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Pringle Delighted at Turn of Events : Profile: After being left for dead several times in his political career, the Garden Grove assemblyman finds himself with a stack of chips to play in the Capitol's political games. At stake is the Speaker's post.

August 22, 1995|ERIC BAILEY | TIMES STAFF WRITER

SACRAMENTO — There was a deal to be done, and Curt Pringle was right where he wanted to be--in the thick of it.

Trying to broker a billon-dollar funding shift to pull Orange County out of bankruptcy, the third-term assemblyman paused one recent evening to take a deep breath on a bench tucked in a remote Capitol corridor. A smile soon emerged just below the glasses and blond hair. Pringle murmured happily.

"Isn't this great?"

For the fair-haired politician from Garden Grove, the answer was more than a bit obvious. Pringle the Player was in the game.

Now the stakes have become even higher. On Monday, Pringle secured his party's top partisan post in the lower house, becoming the GOP Assembly leader and instantly a top contender to succeed his most bitter intraparty foe--embattled Republican Speaker Doris Allen.

It was a remarkable comeback for a politician who has been left for dead more than a few times in his career.

There was the 1990 defeat after one term in the Assembly, when Democrats targeted him as Political Enemy No. 1 and whipped up resentment over an infamous episode in which Pringle's campaign team and the Orange County GOP hired uniformed security guards to stand outside heavily minority voting places.

Earlier this summer, Allen stripped Pringle of the powerful Appropriations Committee chairmanship and banished him to Sacramento's equivalent of the gulag--a cramped, two-room office across from the noisy Capitol elevators.

But Pringle is back once again, and his enemies have been left shaking their heads in disbelief. There will be no more underestimating the boyish Orange County conservative.

"Curt's major strength is his tenacity and work ethic," said Sen. John R. Lewis (R-Orange), probably Pringle's closest friend in the Legislature. "He is just an incredibly hard-working legislator. Even those who may personally dislike him or his politics, or think he's too strident, will admit he is a hard worker."

For Democrats, the question remains just what the Pringle regime will mean.

"There are two sides to Curt Pringle; it's very much a Jekyll and Hyde kind of situation," said Assemblyman Richard Katz (D-Sylmar). "On one hand, Pringle is a hardball player, an ideologue. On the other hand, he chaired Appropriations in a fair manner. It will be interesting to see which Curt shows up--the even-handed committee chairman or the shrill member on the floor."

Pringle's legion of boosters in Orange County Republican circles was gleeful Monday, singing the praises of a man the county GOP's conservative rank and file can happily embrace.

"Curt has grown tremendously; today he is a superstar," said Thomas A. Fuentes, Orange County GOP chairman and a mentor early in Pringle's career. "He is very idea-oriented. He's very thoughtful and has a wholesome agenda.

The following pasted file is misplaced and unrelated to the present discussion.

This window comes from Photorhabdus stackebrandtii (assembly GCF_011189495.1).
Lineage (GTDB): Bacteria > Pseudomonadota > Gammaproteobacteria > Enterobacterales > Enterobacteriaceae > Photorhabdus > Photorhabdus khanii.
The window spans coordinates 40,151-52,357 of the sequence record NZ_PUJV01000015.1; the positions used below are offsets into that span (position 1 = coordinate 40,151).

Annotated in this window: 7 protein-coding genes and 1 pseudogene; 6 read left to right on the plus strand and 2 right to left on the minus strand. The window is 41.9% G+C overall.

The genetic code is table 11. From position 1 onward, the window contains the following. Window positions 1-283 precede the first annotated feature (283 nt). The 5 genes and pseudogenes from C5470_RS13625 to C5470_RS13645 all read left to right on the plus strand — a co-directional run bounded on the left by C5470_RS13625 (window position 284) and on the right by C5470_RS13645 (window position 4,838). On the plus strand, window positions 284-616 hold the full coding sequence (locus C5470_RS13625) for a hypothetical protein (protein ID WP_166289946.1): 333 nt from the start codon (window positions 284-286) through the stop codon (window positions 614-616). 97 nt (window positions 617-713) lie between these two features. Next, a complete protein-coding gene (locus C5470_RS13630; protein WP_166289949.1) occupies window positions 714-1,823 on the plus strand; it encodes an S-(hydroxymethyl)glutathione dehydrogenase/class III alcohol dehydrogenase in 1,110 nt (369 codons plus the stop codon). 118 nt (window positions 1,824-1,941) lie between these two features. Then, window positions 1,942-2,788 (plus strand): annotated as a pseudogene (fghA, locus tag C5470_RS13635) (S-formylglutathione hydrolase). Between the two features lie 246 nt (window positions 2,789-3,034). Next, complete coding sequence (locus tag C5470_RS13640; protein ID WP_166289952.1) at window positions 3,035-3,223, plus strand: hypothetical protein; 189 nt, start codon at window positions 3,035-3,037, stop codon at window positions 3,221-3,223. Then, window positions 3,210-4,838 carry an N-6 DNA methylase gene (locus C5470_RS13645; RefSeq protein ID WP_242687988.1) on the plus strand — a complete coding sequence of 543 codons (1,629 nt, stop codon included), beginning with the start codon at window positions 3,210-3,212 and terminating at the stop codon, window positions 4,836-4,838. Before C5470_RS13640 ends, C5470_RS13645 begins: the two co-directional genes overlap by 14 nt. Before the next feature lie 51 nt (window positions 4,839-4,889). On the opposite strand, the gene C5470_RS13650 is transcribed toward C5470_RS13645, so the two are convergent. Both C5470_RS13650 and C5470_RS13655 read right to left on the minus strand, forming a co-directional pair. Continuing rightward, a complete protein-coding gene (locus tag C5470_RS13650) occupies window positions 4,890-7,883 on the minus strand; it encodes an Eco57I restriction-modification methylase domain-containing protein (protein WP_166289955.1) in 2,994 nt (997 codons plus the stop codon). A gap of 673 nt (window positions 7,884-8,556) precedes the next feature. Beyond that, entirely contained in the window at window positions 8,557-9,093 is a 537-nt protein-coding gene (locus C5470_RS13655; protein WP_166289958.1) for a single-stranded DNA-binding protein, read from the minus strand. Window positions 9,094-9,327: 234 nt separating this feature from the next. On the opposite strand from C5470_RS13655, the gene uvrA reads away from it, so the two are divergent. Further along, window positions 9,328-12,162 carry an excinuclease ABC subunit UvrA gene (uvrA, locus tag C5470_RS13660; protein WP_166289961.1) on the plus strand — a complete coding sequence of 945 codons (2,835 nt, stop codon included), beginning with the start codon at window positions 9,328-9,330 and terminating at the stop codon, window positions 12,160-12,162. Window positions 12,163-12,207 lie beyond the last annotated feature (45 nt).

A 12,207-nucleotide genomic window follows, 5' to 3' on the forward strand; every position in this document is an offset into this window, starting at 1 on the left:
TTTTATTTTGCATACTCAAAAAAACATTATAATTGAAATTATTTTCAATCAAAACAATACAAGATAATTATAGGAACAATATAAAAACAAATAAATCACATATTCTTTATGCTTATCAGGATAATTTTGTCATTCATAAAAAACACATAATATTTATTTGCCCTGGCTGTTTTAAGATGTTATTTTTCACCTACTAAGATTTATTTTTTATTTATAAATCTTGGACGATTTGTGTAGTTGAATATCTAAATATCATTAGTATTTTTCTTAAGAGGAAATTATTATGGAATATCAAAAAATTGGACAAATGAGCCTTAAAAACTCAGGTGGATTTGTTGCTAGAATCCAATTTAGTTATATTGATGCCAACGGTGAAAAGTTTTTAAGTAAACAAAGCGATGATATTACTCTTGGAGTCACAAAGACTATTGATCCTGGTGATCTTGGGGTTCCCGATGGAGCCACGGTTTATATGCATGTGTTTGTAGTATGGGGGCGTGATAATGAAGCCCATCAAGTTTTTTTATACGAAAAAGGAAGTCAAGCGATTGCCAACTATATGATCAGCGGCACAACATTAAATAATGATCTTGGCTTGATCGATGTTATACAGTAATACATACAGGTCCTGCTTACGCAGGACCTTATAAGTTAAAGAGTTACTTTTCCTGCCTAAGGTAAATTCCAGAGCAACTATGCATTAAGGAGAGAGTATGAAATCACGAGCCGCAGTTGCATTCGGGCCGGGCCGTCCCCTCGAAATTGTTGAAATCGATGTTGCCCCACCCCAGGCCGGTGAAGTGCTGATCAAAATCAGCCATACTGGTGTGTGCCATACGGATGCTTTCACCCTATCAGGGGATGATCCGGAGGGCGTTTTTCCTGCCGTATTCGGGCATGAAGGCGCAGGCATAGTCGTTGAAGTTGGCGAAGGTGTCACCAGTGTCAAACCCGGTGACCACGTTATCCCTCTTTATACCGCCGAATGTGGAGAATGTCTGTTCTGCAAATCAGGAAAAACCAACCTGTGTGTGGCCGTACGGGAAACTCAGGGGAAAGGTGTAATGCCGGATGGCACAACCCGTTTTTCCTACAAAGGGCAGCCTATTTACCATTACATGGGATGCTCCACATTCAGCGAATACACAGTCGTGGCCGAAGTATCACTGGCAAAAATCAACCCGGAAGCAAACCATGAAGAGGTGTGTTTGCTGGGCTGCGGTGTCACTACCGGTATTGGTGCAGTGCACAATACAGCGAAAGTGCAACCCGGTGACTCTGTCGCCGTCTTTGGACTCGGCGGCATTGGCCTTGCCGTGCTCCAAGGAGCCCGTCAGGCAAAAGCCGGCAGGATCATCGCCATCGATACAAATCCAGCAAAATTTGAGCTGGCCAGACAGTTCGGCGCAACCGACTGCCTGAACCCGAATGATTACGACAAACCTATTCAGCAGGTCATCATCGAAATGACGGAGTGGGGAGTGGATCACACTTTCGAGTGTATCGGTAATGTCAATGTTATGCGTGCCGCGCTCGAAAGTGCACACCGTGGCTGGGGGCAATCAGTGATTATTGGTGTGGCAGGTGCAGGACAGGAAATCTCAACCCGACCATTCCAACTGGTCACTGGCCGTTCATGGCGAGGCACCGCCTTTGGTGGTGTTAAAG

"What Newt Gingrich has done in Washington, Curt Pringle has ready for California."

Pringle's political history has been marked by hard work, an all-American brand of ambition and dogged persistence in the face of defeat.

An Eagle Scout, Pringle ran unsuccessfully for Garden Grove City Council three times, beginning at the age of 20. But he was elected to the Assembly before his 30th birthday in a district that had been dominated for years by Democrats.

During his first term, Pringle played the role of Republican loyalist, a backbencher who rarely strayed from his strict conservative beliefs: less government, lower taxes and a helping hand to business. He also was a target of attacks from Democrats eager to regain his Assembly seat. Even his most innocuous ideas were squashed in Democrat-controlled committees.

Among the flash points for such treatment was the poll guard episode. It enraged Latino activists, who maintain that the tactic threw the close election to Pringle, and helped ignite Democrats eager to throw out the bespectacled conservative. They did just that in 1990, after a contest that saw the warring campaigns combine to spend $1 million.

Pringle returned to the family window-covering business--and plotted his return. After reapportionment put his home in a different Assembly district in 1992, he ran for and easily captured a safe Republican seat.

In his return to the Capitol, Pringle's experience gave him a leg up on other GOP freshmen. He rose quickly up the ranks, becoming, in little more than a year, second in command and heir apparent to outgoing Assembly GOP Leader Jim Brulte (R-Rancho Cucamonga).

This year, Pringle gained celebrity--and added a dash of bipartisan pragmatism to his credentials--by shepherding the budget bill through the Assembly and assuming the chairmanship of the Appropriations Committee before his ouster by Allen.

Since then, Pringle has become one of the leaders of the recall movement against the embattled Speaker, who earned the ire of Republicans after she gained the post with her own vote and those of 39 Democrats.

But can Pringle unite the deeply divided Republican Assembly caucus and gain the edge to replace Allen as Speaker? Lewis gives him a 50-50 chance. Katz is far less sure Pringle could ever get the smattering of Democratic votes he would probably need.

"I don't even know if he'll be able to reflect the diversity of the Republican caucus, such as it is, and put all 40 members together as a working group," Katz said. "A lot of it with both Republicans and Democrats will depend on the job he does--which Curt Pringle shows up in the next six months or so."

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